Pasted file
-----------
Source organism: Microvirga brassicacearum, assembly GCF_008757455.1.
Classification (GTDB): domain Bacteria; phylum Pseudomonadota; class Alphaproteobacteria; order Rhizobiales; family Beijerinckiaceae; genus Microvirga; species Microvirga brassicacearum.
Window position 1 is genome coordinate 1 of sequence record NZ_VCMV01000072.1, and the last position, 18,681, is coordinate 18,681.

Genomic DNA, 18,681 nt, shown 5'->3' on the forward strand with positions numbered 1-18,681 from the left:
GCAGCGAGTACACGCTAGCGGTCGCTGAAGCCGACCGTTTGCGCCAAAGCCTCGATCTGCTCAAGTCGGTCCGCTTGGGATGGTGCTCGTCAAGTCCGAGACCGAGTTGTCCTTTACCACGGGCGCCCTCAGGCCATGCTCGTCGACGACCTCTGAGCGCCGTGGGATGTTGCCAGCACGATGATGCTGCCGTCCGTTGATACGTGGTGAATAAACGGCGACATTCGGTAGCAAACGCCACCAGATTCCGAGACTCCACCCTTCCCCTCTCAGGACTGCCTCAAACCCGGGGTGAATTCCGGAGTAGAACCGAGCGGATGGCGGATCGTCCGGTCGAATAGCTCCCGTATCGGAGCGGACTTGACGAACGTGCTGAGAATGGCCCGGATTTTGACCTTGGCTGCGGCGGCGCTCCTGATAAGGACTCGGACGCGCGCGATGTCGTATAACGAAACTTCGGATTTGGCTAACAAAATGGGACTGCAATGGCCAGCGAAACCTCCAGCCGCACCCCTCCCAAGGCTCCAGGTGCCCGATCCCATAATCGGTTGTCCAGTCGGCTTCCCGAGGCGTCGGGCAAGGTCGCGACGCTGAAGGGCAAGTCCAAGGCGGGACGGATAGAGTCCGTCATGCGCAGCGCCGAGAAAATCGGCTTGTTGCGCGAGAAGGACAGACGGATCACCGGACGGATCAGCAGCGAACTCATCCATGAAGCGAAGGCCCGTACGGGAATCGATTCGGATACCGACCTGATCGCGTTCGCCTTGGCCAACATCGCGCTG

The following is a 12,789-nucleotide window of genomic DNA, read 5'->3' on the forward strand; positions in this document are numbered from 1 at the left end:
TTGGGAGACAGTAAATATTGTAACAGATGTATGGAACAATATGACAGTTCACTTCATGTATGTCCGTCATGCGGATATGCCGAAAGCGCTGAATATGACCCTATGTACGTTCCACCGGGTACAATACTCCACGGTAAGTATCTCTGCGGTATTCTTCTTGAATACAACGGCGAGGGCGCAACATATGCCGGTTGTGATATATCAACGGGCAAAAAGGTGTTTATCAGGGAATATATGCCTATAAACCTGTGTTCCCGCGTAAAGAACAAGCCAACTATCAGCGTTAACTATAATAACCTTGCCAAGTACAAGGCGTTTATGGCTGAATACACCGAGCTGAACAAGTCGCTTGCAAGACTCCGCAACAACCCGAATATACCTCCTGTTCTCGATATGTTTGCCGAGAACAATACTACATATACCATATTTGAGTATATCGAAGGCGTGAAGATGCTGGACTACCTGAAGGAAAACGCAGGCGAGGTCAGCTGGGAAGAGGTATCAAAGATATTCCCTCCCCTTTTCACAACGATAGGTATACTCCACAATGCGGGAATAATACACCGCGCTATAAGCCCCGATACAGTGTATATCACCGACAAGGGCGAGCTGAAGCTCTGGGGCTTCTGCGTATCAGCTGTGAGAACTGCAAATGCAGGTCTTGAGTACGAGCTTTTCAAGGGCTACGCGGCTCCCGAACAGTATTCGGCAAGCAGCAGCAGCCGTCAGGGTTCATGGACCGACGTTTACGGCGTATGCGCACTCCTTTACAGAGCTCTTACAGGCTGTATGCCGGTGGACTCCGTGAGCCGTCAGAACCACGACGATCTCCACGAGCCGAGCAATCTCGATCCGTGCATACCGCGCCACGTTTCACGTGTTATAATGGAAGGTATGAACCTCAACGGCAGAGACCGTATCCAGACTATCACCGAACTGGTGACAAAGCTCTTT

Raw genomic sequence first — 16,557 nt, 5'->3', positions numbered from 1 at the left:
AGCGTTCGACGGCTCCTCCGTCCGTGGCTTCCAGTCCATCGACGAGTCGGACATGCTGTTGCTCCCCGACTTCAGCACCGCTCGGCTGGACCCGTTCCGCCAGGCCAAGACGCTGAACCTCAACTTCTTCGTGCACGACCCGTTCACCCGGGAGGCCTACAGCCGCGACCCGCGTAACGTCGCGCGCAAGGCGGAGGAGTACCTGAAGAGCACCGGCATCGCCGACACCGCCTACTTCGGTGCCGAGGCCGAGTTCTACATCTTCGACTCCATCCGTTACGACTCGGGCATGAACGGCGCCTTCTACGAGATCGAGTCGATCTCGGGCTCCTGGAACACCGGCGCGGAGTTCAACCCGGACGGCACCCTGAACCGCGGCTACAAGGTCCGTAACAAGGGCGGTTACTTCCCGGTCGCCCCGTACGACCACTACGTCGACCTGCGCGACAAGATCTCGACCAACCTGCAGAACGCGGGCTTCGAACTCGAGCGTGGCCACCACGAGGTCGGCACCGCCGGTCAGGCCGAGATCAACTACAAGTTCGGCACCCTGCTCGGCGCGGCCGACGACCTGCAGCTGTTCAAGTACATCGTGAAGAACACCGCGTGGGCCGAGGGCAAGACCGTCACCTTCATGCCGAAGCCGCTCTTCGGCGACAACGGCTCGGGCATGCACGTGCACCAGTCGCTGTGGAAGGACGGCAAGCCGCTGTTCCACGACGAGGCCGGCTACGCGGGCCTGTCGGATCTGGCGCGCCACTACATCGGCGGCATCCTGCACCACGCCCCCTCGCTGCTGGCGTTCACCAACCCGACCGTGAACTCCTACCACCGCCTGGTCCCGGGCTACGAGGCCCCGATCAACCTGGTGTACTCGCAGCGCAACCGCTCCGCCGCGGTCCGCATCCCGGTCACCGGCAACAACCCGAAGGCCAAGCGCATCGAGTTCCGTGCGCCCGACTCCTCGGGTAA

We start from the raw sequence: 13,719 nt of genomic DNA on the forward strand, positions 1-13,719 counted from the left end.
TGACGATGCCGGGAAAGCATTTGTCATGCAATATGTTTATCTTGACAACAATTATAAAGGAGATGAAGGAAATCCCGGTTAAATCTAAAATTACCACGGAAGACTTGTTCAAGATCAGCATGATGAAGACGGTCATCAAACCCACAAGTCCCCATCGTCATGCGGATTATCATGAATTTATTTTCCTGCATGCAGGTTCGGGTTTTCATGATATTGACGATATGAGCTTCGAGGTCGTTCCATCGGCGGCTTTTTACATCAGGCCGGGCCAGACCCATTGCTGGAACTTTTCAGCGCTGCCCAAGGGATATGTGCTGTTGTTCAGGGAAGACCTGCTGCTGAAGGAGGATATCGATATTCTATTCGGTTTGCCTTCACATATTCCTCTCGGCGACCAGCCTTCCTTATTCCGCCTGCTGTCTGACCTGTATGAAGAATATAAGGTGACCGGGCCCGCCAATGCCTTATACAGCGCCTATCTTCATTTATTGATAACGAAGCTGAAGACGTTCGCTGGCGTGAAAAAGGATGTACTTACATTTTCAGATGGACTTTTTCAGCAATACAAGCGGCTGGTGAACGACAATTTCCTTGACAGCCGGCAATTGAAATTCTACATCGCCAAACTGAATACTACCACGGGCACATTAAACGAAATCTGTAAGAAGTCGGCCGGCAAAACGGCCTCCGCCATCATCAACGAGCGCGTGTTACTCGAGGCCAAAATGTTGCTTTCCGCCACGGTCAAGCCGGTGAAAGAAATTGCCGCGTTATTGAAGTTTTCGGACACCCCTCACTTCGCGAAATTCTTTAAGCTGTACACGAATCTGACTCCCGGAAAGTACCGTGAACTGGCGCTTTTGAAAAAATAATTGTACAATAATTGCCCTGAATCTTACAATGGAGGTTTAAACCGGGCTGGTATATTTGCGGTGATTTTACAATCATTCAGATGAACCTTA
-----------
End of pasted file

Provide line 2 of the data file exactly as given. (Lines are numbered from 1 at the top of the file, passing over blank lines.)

Classification (GTDB): domain Bacteria; phylum Pseudomonadota; class Alphaproteobacteria; order Rhizobiales; family Beijerinckiaceae; genus Microvirga; species Microvirga brassicacearum.